All vertebrates initially feed their offspring using yolk reserves. In some live-bearing species these yolk reserves may be supplemented with extra nutrition via a placenta. Sharks belonging to the Carcharhinidae family are all live-bearing, and with the exception of the tiger shark (Galeocerdo cuvier), develop placental connections after exhausting yolk reserves. Phylogenetic relationships suggest the lack of placenta in tiger sharks is due to secondary loss. This represents a dramatic shift in reproductive strategy, and is likely to have left a molecular footprint of positive selection within the genome.
Researchers at the Imperial College London sequenced the transcriptome of the tiger shark and eight other live-bearing shark species. From this data they constructed a time-calibrated phylogenetic tree estimating the tiger shark lineage diverged from the placental carcharhinids approximately 94 million years ago. Along the tiger shark lineage, they identified five genes exhibiting a signature of positive selection. Four of these genes have functions likely associated with brain development (YWHAE and ARL6IP5) and sexual reproduction (VAMP4 and TCTEX1D2).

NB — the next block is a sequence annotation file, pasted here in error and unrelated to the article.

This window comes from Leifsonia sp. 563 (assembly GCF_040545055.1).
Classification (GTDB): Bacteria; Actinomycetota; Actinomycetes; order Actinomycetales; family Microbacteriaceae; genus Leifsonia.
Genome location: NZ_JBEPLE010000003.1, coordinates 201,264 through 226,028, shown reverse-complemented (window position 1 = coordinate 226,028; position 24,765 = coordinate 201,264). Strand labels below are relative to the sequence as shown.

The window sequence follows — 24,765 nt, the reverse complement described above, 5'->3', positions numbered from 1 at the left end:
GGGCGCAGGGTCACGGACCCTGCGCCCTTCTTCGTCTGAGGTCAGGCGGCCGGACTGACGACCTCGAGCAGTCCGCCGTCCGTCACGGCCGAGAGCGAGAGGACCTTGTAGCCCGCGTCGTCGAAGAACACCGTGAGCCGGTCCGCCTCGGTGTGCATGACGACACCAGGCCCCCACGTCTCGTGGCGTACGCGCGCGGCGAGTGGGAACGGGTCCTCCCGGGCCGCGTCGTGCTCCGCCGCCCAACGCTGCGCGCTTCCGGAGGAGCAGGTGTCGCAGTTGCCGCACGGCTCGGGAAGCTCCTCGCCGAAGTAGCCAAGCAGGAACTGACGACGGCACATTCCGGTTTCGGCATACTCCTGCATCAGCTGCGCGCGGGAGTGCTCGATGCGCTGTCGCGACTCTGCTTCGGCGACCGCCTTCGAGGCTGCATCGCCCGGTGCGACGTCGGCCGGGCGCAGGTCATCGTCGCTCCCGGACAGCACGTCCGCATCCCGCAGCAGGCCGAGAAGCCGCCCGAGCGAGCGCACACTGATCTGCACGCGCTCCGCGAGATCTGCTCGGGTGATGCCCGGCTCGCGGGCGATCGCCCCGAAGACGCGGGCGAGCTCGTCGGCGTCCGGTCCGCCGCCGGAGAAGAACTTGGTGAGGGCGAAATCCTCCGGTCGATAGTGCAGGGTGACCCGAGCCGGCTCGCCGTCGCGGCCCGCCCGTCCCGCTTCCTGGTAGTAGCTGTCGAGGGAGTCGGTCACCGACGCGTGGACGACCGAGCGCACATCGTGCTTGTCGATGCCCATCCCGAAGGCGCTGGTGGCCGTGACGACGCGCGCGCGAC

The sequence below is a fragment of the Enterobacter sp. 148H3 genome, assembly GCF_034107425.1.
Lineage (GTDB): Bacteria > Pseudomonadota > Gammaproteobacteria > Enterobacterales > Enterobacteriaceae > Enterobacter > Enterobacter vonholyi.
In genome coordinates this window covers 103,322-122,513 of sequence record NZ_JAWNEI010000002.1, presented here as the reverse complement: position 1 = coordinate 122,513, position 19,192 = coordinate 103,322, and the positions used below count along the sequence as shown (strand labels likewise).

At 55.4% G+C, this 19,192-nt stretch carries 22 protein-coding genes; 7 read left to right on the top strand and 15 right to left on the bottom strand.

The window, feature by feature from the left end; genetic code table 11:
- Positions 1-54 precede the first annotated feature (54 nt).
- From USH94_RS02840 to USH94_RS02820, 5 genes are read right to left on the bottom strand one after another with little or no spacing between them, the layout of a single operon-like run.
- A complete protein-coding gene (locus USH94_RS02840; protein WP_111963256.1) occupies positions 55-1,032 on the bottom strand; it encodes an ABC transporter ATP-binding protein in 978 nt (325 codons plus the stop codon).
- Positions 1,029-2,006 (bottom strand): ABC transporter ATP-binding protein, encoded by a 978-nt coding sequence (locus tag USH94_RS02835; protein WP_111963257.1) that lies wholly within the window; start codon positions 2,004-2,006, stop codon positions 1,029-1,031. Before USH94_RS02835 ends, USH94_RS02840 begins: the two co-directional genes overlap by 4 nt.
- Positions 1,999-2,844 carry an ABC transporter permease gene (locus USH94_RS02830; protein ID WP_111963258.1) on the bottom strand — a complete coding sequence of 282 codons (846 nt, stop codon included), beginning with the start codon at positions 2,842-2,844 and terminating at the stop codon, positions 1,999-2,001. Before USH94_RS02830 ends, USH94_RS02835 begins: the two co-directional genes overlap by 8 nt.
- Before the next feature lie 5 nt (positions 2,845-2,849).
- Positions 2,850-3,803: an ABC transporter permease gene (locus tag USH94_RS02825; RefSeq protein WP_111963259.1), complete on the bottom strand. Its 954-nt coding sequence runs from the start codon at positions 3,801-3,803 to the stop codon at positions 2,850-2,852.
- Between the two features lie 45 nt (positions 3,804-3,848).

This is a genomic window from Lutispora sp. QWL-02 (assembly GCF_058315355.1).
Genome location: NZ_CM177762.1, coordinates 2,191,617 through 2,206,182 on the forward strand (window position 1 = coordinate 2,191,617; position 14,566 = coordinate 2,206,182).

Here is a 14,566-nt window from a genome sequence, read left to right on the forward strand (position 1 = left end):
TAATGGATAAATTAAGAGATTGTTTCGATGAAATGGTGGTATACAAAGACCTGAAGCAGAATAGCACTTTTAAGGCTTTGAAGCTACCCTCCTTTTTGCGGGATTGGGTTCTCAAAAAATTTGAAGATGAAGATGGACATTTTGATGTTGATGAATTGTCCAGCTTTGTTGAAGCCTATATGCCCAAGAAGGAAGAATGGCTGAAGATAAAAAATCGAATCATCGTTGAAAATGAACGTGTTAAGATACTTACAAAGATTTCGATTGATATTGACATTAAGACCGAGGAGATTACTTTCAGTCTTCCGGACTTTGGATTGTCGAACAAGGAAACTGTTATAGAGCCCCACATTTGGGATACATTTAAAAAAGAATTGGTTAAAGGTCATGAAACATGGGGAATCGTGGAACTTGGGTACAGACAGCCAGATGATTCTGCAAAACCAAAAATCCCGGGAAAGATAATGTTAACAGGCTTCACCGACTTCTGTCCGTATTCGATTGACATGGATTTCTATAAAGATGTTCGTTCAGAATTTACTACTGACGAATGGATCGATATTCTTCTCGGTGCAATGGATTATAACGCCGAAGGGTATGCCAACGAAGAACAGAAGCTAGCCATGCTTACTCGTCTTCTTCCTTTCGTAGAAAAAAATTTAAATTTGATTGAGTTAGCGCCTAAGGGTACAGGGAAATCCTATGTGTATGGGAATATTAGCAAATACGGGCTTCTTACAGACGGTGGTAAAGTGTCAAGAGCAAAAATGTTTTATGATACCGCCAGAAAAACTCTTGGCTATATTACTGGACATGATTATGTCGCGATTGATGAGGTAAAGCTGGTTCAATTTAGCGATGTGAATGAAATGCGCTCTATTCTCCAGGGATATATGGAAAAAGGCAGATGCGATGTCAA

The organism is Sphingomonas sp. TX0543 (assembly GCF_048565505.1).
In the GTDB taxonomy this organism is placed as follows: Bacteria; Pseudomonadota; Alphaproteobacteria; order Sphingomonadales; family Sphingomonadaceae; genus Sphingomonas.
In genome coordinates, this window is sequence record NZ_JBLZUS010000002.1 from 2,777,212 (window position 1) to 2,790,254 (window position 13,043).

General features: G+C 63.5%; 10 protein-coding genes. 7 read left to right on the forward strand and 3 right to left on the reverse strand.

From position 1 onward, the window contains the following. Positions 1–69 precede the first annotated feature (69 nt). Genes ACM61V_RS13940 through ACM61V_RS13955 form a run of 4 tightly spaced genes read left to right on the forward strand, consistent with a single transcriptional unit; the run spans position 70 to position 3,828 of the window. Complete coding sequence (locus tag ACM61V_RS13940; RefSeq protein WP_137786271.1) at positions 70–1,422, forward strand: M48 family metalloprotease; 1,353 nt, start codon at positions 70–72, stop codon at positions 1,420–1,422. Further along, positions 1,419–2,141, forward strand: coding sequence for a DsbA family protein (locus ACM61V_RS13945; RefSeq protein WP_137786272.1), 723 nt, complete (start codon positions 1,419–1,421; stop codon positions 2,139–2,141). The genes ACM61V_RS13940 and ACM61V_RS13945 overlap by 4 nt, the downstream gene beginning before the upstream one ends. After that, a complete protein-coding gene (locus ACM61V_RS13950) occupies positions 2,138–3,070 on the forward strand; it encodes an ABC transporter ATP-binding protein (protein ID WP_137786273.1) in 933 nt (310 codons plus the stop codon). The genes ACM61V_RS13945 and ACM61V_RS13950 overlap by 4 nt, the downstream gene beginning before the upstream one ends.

Time-calibrated phylogenetic tree of sharks. Based on
analyses of 1,102 genes (1,007,817 bp per species)
Species are named along with the orders and families they belong to the non-placental species are shown in red. Each node was annotated with inferred posterior mean times and 95 % highest posterior density credibility intervals in million years. Node 1: 177 and 170–184. Node 2: 142 and 130–163. Node 3: 94 and 59–130. Node 4: 62 and 35–88. Node 5: 28 and 20–37. Node 6: 21 and 15–27. Node 7: 17 and 11–22. Node 8: 14 and 10–17. Each node is supported with a bootstrap value of 100 %.